Hill rationalizes verbal assault on Thoma
December 21, 2012
(EDITOR’S NOTE: On Friday, Adam Hill distributed an email apologizing for his attack on Bill Thoma, promising to be more civil in the future in his dealings with the public. That was preceded by CalCoastNews’ publication of this rambling self-justification of his earlier actions. See Hill’s comments in “Opinion.”)
County Supervisor Adam Hill issued a lengthy and impassioned apologia Thursday defending his vitriolic attack a day earlier on local business owner Bill Thoma amidst a dispute about location of a proposed homeless facility.
Responding to a flood of criticism following publication of his churlish commentary to Thoma, the District Three supervisor sent an email to himself, apparently to conceal the identity of his intended recipient.
Hill titled the email “Some salient facts regarding the proposed Homeless Services Center,” and noted, “This is all I have to say at this point on the clash with Bill Thoma. Very sorry to have created any anxiety for you.”
Thoma is out of town and unavailable for comment.
Hill’s email is reprinted here verbatim:
“A committee made up of city and county staff and homeless service providers evaluated a series of city and county owned properties for a new center because the Maxine Lewis Shelter is a dilapidated modular building that can’t properly meet the needs of homeless care and services.
“This committee spent nearly two years (2007-2009) in this process before contacting me about the county owned site on South Higuera next to our Department of Social Services.. I agreed then (May 2009) to speak with county administration and General Services about the availability of the property. Once it was determined it could be used for this important
public need, and once my colleagues on the Board of Supervisors agreed to have the property used for this, I joined a larger committee focused on planning for and entitling the property.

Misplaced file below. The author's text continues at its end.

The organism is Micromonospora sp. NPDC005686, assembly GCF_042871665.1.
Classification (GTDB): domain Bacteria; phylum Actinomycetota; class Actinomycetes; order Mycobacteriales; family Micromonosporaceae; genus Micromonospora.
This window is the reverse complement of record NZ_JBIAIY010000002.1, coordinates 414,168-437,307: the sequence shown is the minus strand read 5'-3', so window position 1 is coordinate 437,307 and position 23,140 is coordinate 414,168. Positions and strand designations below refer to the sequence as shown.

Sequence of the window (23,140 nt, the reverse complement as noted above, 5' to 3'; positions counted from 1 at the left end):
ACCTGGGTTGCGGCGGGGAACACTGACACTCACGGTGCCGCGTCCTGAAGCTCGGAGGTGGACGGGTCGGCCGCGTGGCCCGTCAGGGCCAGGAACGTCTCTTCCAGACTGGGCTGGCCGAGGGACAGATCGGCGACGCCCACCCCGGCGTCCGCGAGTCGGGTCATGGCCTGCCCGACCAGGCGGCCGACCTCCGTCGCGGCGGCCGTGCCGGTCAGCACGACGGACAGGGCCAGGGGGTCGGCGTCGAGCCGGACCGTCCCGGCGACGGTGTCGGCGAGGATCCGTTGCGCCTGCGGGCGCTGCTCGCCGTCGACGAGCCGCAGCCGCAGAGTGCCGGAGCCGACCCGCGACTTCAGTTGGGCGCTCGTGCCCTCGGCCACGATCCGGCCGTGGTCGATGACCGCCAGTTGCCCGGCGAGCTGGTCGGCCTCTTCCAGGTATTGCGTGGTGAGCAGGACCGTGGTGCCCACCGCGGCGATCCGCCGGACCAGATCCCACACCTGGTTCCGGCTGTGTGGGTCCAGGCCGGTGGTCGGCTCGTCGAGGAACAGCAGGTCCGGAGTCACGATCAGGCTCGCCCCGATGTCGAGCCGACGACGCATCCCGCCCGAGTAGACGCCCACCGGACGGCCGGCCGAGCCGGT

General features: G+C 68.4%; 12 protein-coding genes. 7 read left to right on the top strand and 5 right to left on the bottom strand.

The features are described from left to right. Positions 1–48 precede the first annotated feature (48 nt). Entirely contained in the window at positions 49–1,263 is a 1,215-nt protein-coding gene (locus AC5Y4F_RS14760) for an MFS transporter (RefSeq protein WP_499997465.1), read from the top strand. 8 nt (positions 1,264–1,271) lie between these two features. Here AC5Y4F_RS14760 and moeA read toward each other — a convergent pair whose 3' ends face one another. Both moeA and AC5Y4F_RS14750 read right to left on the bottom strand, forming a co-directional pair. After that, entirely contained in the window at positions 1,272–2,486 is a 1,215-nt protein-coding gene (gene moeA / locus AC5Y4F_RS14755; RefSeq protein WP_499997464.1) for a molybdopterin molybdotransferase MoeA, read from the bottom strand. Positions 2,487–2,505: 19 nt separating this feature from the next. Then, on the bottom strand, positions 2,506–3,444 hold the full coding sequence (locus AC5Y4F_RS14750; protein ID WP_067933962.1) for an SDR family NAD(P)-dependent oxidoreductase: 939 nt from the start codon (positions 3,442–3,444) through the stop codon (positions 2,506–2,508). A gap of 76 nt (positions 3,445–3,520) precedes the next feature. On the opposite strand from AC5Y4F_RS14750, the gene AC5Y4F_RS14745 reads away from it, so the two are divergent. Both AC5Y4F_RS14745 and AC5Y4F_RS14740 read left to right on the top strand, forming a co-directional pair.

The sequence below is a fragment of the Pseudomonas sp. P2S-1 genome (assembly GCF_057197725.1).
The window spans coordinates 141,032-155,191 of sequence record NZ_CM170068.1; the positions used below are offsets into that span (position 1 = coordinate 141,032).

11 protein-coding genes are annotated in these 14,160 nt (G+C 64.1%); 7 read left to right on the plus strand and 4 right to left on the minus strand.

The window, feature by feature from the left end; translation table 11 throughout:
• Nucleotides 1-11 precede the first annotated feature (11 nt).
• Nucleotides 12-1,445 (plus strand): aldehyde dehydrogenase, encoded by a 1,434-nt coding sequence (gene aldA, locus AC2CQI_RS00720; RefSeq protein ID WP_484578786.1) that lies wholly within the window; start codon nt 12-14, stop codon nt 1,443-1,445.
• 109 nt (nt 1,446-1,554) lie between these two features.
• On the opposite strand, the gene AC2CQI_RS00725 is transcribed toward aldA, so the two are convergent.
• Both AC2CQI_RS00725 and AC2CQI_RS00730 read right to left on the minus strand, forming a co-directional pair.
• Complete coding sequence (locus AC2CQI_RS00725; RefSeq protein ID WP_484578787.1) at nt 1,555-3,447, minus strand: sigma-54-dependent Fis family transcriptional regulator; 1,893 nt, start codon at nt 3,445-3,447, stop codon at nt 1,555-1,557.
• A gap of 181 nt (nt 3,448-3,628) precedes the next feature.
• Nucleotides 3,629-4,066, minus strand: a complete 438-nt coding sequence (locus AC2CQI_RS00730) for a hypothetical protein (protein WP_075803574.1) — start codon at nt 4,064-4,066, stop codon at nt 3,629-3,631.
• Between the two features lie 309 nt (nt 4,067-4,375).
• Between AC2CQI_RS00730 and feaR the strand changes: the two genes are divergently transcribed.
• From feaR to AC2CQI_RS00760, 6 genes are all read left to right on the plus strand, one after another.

“As you know, in both processes, other sites and buildings were considered and evaluated. The county site on S. Higuera was deemed best and most practical each time (I had no role in these evaluations, just as I had no role in selecting the property to begin with).
“As you know, finding a location for a new homeless center is perhaps the most difficult land use related task. It is understood that a center focused on self-sufficiency services must be centrally located, but at the same time it is optimal for it to be located with the minimal amount of residential and retail areas surrounding it.
“Once we began work to plan for the property on South Higuera, we decided to publicize it as best we could so that we could receive feedback and gauge the issues of opposition. (Local media) reported on the plans and efforts, including the approvals at the Airport Land Use Commission and the city’s Planning Commission. Both TV stations also covered it extensively.
“Bill Thoma was opposed to the site, he registered that opposition at both public hearings and with the CAPSLO. It was promised and also conditioned that he would be involved/informed as efforts moved forward.